Welcome back to another installment of my monthly Behind the Camera feature. In this feature, I try to give a little insight into my photography by answering a question that has popped up during the previous month. This month's topic comes from Beth Reed through Facebook. The question she posed is: How do I get that look with my waterfalls, where the water looks "thick" and blurry? That effect has also been called "milky" in several of the comments I've seen with my waterfall pictures.
This question came at a really good time since I have recently been to two different locations for waterfalls. Big Creek and Roaring Fork Falls are some of my favorite places to go for moving water photography. I had also done a couple of videos specifically dealing with how I captured moving water. So, thank you Beth for suggesting this topic.
There is a huge division out there on how best to photograph moving water. In one camp, you will find a group that likes a fast shutter speed which freezes the motion in the water and shows the detail down to the droplets as they move over the obstacles. In the other camp, you will find those which prefer to slow the shutter down and create a motion blur with the moving water that results in the silky look. For those of you who have viewed my White Water Gallery Room here, you will know without a doubt which camp I fall in. Yes, I like milk spilling over my rocks, and I don't cry about it either.
|What a Rush|
In this shot, I set the camera for a proper exposure without any filters on the front of the lens. I set it up as I would with a filter with the exception of the shutter speed. F/18 was plenty for the depth of field that I wanted here, and the meter ended up suggesting a shutter speed of 0.4 seconds which was not enough to really blur the water like I would want, but more importantly, there is a lot of glare on the surface of the water, as well as the wet rocks. It is not a bad image, but the water looked a little too chaotic for my tastes.
When I added the Color Combo Polarizer, my exposure immediately darkened due to the reduced light entering into the lens. I kept all of my settings the same with the exception of the shutter speed. Allowing for a proper exposure based on the meter and histogram, I slowed the shutter to 2 full seconds still at f/18. That is a huge difference with just a single filter being added. You can see the that the glare is removed, which yields a darker scene overall. The rocks near the white water are now rendered dark without the glare from the spray. Even the greens are saturated now as the glare was removed from the leaves. Keep in mind that both of these images are straight out of the camera with no editing except for the resizing for posting here. These are the RAW images that I captured.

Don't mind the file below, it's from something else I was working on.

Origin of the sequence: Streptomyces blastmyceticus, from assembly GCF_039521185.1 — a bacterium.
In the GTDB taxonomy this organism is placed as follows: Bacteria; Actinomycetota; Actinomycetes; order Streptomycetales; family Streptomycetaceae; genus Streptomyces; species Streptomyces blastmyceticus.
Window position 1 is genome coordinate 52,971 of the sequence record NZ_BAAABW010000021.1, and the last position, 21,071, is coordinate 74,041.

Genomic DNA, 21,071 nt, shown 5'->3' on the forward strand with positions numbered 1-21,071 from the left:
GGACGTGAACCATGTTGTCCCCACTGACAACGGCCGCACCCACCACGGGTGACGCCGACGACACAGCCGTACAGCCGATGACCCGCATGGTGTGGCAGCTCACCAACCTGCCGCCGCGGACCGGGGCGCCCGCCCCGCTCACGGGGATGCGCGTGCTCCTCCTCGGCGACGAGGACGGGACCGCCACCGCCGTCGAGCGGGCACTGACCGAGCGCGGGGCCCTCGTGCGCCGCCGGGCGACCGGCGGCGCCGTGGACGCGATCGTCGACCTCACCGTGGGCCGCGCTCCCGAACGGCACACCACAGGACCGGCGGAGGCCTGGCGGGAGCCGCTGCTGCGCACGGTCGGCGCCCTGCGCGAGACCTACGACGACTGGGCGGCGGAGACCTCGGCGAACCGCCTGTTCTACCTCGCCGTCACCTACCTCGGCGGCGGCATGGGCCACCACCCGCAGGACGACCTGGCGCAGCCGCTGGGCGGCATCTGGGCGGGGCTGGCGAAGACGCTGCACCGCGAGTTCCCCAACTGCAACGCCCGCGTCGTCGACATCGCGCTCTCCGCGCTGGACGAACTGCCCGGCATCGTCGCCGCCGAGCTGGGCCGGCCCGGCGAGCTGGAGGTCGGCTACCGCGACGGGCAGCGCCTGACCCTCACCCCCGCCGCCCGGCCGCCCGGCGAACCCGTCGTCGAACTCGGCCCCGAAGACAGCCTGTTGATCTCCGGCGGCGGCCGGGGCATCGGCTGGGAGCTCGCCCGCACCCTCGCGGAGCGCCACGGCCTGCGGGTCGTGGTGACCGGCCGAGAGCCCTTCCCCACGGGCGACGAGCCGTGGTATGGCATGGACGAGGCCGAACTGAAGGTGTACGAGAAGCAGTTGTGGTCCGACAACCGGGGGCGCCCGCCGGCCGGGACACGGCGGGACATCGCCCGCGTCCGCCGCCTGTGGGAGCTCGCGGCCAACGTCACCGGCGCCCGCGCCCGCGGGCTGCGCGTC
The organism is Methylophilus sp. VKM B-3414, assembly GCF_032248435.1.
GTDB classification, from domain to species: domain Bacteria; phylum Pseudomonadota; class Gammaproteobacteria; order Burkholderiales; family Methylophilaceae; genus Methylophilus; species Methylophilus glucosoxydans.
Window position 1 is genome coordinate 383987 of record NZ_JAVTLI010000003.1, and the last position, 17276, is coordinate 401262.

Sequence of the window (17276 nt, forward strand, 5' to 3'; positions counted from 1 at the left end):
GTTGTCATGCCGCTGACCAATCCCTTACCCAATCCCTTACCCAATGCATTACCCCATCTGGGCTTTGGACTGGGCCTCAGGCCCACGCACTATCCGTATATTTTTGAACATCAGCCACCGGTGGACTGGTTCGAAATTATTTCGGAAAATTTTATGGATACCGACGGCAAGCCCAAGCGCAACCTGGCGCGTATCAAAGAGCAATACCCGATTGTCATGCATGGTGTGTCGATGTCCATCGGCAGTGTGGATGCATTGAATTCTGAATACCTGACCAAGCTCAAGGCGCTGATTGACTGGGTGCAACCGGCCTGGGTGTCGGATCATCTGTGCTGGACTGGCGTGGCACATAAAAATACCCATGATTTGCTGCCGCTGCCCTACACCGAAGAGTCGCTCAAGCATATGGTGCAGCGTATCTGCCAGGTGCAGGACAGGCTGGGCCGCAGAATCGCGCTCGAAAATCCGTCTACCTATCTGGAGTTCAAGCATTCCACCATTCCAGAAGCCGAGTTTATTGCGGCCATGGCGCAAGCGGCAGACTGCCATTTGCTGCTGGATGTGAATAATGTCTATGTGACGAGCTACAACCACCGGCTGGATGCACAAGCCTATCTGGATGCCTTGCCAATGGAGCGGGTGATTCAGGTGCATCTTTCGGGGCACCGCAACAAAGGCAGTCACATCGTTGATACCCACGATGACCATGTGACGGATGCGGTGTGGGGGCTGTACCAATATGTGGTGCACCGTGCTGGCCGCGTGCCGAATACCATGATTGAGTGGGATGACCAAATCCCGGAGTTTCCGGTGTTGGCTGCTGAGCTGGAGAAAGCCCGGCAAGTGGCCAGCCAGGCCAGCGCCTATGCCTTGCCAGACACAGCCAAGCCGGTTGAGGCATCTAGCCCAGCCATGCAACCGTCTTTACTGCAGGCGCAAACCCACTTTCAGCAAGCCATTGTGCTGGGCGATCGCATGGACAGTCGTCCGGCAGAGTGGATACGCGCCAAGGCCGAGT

There are instances where I need a slower shutter speed than I can achieve with a polarizer alone. In these situations, I will add a Neutral Density Filter which has a sole purpose of reducing the light that enters the lens. If it is a good quality filter, there will be no color shift once it is added. I find that when shooting on very overcast days an ND filter is not needed.
The key settings here are to shoot the image with your lowest ISO, which in my case is 100. I could go down to 50, but that actually degrades the quality of the image slightly and introduces a bit of noise as it is a product of internal manipulation on the part of the camera. You can only access this by unlocking the feature in a menu. To maintain the highest quality image, I leave it at the native low ISO of 100. I also keep the lens stopped down a good bit for depth of field when shooting any landscape, but for waterfalls, the narrower the aperture the better. I try not to go all the way to the narrowest aperture as diffraction becomes an issue. In these images, f/18 works well (f/22 is the highest aperture for the lens). Diffraction is a byproduct of a very narrow aperture where you actually start to lose sharpness throughout your image while maintaining a wide depth of field. Some images can handle diffraction better than others, and lens quality has a lot to do with the degree of diffraction.